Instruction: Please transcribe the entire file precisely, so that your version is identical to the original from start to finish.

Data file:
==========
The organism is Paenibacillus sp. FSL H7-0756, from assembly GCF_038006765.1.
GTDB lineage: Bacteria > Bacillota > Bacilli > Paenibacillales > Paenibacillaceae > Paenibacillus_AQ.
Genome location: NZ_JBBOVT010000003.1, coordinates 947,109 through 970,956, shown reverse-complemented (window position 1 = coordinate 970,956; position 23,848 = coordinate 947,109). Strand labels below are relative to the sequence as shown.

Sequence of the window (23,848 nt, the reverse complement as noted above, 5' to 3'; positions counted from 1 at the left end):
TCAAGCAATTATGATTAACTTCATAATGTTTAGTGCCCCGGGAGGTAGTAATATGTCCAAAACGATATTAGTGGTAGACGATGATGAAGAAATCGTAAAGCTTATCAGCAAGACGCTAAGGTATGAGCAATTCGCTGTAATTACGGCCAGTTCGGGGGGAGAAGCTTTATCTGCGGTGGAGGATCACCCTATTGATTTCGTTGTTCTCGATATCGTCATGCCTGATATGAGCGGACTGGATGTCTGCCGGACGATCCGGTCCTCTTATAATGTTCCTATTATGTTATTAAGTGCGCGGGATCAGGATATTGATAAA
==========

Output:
The organism is Paenibacillus sp. FSL H7-0756, from assembly GCF_038006765.1.
GTDB lineage: Bacteria > Bacillota > Bacilli > Paenibacillales > Paenibacillaceae > Paenibacillus_AQ.
Genome location: NZ_JBBOVT010000003.1, coordinates 947,109 through 970,956, shown reverse-complemented (window position 1 = coordinate 970,956; position 23,848 = coordinate 947,109). Strand labels below are relative to the sequence as shown.

Sequence of the window (23,848 nt, the reverse complement as noted above, 5' to 3'; positions counted from 1 at the left end):
TCAAGCAATTATGATTAACTTCATAATGTTTAGTGCCCCGGGAGGTAGTAATATGTCCAAAACGATATTAGTGGTAGACGATGATGAAGAAATCGTAAAGCTTATCAGCAAGACGCTAAGGTATGAGCAATTCGCTGTAATTACGGCCAGTTCGGGGGGAGAAGCTTTATCTGCGGTGGAGGATCACCCTATTGATTTCGTTGTTCTCGATATCGTCATGCCTGATATGAGCGGACTGGATGTCTGCCGGACGATCCGGTCCTCTTATAATGTTCCTATTATGTTATTAAGTGCGCGGGATCAGGATATTGATAAA